- Selective corrosion is a type of corrosion in which only certain parts of the material structure are corroded, e.g. areas near the grain boundaries or alloy components. Examples of selective corrosion include spongiosis (graphitisation), intergranular corrosion, dezincification and dealumination. See Figs. 4, 5 Corrosion
- Spongiosis (graphitisation) is an example of selective corrosion of cast iron caused by the dissolution of ferrite and perlite due to the lack of protective layer formation. The original shape of the part is preserved by the graphite skeleton filled with corrosion products. See Fig. 6 Corrosion
- Intergranular corrosion is the preferred corrosion attack of the areas near grain boundaries. In stainless steels it is caused by chromium depletion due to carbides precipitating on the grain boundaries. Intergranular corrosion can lead to rapid intergranular attack (grain disintegration). See Fig. 7 Corrosion
- Dezincification or dealumination is the selective corrosion of zinc-rich or aluminium-rich phases in non-ferrous metals.
- Downtime corrosion occurs in stagnant fluids and only develops during a plant's non-operating periods.
- Microbial corrosion is caused by microorganisms, e. g. by sulphate-reducing bacteria.
With mechanical loads
- Erosion corrosion is a combination of mechanical wear (see Abrasion) and corrosion, where corrosion is facilitated by the destruction of protective layers as a result of the erosion. See Fig. 8 Corrosion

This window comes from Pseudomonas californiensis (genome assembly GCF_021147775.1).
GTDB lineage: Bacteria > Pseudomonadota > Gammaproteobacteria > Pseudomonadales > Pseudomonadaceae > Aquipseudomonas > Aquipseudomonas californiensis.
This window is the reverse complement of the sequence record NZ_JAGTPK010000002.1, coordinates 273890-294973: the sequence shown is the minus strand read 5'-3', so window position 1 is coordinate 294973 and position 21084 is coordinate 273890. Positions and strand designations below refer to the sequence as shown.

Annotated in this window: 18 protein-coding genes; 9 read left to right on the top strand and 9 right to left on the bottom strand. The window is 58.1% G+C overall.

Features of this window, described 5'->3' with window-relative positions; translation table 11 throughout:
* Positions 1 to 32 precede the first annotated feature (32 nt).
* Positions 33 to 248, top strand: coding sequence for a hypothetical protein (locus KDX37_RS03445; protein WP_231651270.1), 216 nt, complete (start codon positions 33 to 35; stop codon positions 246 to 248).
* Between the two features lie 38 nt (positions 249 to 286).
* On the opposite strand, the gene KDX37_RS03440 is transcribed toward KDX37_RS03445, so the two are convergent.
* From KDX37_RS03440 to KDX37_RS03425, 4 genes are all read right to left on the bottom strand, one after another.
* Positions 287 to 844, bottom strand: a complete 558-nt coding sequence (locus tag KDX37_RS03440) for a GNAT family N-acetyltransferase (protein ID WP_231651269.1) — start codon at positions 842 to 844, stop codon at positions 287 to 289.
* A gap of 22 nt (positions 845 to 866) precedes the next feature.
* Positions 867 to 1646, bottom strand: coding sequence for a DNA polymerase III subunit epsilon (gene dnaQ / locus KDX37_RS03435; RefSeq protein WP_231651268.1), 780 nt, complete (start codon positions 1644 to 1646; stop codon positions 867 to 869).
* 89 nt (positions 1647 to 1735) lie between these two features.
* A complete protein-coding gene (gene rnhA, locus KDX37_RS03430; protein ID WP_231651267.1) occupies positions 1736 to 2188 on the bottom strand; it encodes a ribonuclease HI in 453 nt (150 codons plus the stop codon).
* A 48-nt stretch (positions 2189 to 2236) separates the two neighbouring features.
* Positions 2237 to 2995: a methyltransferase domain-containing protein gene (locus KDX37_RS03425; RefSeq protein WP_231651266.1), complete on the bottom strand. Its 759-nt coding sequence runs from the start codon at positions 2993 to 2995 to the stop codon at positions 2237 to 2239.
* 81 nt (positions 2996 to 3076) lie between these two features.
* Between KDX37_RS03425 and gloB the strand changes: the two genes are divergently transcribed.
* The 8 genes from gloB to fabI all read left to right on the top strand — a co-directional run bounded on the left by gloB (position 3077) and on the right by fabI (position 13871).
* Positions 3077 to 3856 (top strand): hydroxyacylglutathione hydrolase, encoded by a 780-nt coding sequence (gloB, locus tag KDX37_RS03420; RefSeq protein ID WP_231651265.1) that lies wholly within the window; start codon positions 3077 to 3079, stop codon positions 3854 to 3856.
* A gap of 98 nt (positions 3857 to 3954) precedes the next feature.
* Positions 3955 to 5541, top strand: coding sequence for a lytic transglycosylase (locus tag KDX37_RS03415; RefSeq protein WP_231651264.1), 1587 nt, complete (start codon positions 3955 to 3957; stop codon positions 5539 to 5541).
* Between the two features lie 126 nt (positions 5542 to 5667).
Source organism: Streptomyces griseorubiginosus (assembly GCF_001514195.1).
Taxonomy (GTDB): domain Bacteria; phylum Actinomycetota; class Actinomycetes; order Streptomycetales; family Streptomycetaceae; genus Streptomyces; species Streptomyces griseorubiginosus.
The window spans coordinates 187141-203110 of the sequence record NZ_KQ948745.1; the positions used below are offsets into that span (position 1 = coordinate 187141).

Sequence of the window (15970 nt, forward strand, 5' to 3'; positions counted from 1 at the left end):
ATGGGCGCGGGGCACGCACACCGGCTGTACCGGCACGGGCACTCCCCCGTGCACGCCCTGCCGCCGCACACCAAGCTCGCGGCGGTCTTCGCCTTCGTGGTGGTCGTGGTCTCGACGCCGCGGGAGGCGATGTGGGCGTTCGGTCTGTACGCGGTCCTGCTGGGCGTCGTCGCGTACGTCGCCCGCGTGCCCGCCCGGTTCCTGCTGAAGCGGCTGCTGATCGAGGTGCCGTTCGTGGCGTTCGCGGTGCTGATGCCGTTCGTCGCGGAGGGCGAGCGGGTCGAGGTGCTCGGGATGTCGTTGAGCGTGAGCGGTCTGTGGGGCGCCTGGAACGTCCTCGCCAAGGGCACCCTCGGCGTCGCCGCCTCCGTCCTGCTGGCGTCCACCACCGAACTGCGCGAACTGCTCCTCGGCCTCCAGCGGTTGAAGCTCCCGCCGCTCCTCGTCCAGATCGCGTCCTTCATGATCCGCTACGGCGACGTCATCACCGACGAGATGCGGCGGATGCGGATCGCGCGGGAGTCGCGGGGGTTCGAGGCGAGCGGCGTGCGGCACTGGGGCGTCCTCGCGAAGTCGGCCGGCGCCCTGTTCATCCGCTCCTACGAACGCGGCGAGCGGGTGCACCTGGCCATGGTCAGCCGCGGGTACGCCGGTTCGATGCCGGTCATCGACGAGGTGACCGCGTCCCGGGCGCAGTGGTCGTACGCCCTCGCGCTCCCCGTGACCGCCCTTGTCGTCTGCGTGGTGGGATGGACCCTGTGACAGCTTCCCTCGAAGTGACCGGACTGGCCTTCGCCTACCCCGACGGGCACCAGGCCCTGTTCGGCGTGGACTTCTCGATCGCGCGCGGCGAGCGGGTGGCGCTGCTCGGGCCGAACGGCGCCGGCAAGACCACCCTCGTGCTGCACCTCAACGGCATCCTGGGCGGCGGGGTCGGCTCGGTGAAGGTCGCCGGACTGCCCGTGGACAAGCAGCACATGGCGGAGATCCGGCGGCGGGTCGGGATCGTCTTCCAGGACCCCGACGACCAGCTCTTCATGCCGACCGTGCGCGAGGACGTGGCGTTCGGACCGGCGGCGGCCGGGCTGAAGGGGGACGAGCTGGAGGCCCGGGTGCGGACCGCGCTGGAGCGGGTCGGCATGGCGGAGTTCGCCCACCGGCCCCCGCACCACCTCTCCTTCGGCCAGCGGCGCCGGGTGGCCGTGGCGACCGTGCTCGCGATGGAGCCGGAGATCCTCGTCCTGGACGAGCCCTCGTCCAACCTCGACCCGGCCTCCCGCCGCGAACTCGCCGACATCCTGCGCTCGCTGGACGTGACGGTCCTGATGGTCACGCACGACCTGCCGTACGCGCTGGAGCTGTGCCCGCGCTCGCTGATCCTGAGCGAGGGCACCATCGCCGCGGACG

- Cavitation corrosion is a combination of cavitation and corrosion, where the corrosion is either initiated or accelerated by local destruction of protective layers by cavitation. See Fig. 9 Corrosion
- Fretting corrosion is caused by mechanical wear and damages protective or passive layers in a corrosion attack of an aggressive fluid.
- Stress corrosion cracking occurs as cracks in metals when exposed to various tensile stresses in certain corrosive media. The brittle fracture of the material without any visible corrosion products is a feature of stress corrosion cracking. See Stress corrosion cracking, Figs. 11, 12
- Corrosion fatigue is a brittle, mainly transgranular crack formation in metals caused by the interaction of mechanical cyclic stresses and corrosion. See Fig. 12 Corrosion